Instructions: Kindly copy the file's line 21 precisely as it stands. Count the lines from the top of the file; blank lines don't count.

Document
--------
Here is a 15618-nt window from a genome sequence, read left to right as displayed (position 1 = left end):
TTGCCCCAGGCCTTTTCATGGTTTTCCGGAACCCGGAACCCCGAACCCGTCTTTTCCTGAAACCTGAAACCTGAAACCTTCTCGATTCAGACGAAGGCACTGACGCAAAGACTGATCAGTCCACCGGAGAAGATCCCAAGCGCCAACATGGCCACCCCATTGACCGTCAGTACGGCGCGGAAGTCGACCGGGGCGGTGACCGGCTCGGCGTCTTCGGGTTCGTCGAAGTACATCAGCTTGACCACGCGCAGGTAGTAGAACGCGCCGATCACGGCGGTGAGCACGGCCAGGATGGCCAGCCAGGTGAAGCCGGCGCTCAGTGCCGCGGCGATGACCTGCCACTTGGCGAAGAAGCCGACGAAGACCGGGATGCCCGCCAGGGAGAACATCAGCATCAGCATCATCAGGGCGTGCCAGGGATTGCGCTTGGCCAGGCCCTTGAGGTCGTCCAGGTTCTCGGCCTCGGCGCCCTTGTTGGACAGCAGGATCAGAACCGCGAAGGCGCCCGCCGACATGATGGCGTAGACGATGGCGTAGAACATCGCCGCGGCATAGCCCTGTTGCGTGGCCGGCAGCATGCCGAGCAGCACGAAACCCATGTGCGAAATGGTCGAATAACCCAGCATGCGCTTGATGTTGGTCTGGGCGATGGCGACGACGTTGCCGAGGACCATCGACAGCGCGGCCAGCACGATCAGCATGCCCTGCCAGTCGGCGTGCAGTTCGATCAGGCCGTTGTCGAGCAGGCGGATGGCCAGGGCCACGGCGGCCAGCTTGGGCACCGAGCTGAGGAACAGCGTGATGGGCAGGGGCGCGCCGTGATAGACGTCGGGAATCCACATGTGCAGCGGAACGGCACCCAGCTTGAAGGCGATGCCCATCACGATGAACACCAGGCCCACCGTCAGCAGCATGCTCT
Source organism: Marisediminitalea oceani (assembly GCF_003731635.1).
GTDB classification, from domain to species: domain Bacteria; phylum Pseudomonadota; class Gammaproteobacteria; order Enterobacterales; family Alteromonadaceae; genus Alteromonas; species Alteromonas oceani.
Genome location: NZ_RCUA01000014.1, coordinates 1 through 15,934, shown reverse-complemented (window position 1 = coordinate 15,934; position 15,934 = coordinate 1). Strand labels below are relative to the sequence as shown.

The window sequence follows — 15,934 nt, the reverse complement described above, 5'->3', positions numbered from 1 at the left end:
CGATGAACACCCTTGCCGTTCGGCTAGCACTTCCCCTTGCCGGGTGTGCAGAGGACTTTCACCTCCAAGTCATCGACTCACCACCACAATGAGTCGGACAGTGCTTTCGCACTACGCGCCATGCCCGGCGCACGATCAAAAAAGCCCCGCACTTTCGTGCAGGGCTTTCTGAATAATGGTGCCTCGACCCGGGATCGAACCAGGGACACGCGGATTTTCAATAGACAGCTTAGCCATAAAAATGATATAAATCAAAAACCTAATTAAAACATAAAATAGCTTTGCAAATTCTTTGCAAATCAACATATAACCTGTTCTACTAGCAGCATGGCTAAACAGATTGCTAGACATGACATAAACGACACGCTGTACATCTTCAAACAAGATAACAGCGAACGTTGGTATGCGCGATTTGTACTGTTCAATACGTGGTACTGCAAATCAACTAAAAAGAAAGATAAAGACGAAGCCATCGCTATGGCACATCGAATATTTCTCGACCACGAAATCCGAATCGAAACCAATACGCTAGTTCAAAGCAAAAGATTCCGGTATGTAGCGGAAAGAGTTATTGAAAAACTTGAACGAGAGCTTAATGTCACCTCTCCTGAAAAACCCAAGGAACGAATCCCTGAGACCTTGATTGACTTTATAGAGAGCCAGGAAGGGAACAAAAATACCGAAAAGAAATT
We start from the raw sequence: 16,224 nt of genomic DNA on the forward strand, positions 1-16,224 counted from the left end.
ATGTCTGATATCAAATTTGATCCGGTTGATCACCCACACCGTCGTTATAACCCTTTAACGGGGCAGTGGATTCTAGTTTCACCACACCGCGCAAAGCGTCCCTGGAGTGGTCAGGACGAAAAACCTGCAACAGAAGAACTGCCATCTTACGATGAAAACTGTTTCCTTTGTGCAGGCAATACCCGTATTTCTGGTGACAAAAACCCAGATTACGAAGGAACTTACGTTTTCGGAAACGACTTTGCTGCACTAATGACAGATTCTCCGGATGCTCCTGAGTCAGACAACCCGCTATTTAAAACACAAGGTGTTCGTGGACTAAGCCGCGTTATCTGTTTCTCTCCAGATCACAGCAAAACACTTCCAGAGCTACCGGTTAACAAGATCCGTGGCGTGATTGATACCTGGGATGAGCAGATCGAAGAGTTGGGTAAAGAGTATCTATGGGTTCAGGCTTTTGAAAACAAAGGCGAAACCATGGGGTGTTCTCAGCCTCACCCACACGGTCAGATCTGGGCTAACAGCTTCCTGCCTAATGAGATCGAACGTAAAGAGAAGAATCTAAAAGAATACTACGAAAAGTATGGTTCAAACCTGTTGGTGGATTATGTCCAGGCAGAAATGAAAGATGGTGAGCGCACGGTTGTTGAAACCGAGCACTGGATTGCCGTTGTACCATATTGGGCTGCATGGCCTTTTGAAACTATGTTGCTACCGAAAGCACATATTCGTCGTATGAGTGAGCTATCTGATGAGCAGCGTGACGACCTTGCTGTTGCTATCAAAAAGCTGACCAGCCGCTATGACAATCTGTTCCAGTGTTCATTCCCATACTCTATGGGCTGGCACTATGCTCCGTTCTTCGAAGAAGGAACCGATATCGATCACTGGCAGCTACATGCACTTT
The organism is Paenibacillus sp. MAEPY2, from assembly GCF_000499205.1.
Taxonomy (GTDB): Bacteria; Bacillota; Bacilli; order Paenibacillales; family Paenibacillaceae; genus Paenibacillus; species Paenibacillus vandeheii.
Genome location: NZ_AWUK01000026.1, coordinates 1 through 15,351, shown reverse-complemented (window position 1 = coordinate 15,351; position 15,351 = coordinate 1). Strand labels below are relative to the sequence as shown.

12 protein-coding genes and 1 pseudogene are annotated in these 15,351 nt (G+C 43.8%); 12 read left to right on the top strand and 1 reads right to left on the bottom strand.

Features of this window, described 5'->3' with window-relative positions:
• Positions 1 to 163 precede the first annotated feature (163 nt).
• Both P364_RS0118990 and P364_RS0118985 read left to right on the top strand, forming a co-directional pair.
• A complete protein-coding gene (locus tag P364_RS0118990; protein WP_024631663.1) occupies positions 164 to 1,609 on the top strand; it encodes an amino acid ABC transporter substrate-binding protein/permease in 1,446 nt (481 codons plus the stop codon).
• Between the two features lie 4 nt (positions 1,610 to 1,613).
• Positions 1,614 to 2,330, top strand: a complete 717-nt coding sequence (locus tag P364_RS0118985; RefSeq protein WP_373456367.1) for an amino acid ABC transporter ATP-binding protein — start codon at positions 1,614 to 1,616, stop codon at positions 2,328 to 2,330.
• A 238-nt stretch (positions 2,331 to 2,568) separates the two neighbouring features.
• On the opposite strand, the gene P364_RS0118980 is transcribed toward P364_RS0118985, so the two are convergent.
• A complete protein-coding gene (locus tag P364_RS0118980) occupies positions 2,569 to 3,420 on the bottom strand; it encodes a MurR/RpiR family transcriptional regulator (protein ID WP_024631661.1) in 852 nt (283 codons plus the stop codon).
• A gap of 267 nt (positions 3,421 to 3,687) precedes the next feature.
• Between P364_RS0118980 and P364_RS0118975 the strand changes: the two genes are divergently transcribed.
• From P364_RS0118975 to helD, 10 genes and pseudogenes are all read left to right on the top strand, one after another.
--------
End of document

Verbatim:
• On the opposite strand, the gene P364_RS0118980 is transcribed toward P364_RS0118985, so the two are convergent.